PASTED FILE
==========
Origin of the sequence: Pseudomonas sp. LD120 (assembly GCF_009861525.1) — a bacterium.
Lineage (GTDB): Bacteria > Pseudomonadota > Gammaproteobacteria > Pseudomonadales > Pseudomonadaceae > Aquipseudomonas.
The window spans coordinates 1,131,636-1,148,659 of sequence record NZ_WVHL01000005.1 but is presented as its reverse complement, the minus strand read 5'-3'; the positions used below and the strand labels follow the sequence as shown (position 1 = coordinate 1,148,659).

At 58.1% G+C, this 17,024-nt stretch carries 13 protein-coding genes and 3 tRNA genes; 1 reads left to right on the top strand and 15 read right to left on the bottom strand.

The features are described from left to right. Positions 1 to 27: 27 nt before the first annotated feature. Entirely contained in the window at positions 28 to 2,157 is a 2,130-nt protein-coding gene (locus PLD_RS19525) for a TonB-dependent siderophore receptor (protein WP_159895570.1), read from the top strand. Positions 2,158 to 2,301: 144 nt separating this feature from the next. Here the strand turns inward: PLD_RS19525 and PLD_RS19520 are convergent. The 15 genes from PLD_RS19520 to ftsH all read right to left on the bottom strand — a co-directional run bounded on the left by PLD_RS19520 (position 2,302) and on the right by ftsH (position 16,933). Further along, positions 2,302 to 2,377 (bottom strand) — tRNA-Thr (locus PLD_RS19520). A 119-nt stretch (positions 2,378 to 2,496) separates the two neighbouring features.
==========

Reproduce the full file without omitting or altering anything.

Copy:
Origin of the sequence: Pseudomonas sp. LD120 (assembly GCF_009861525.1) — a bacterium.
Lineage (GTDB): Bacteria > Pseudomonadota > Gammaproteobacteria > Pseudomonadales > Pseudomonadaceae > Aquipseudomonas.
The window spans coordinates 1,131,636-1,148,659 of sequence record NZ_WVHL01000005.1 but is presented as its reverse complement, the minus strand read 5'-3'; the positions used below and the strand labels follow the sequence as shown (position 1 = coordinate 1,148,659).

At 58.1% G+C, this 17,024-nt stretch carries 13 protein-coding genes and 3 tRNA genes; 1 reads left to right on the top strand and 15 read right to left on the bottom strand.

The features are described from left to right. Positions 1 to 27: 27 nt before the first annotated feature. Entirely contained in the window at positions 28 to 2,157 is a 2,130-nt protein-coding gene (locus PLD_RS19525) for a TonB-dependent siderophore receptor (protein WP_159895570.1), read from the top strand. Positions 2,158 to 2,301: 144 nt separating this feature from the next. Here the strand turns inward: PLD_RS19525 and PLD_RS19520 are convergent. The 15 genes from PLD_RS19520 to ftsH all read right to left on the bottom strand — a co-directional run bounded on the left by PLD_RS19520 (position 2,302) and on the right by ftsH (position 16,933). Further along, positions 2,302 to 2,377 (bottom strand) — tRNA-Thr (locus PLD_RS19520). A 119-nt stretch (positions 2,378 to 2,496) separates the two neighbouring features.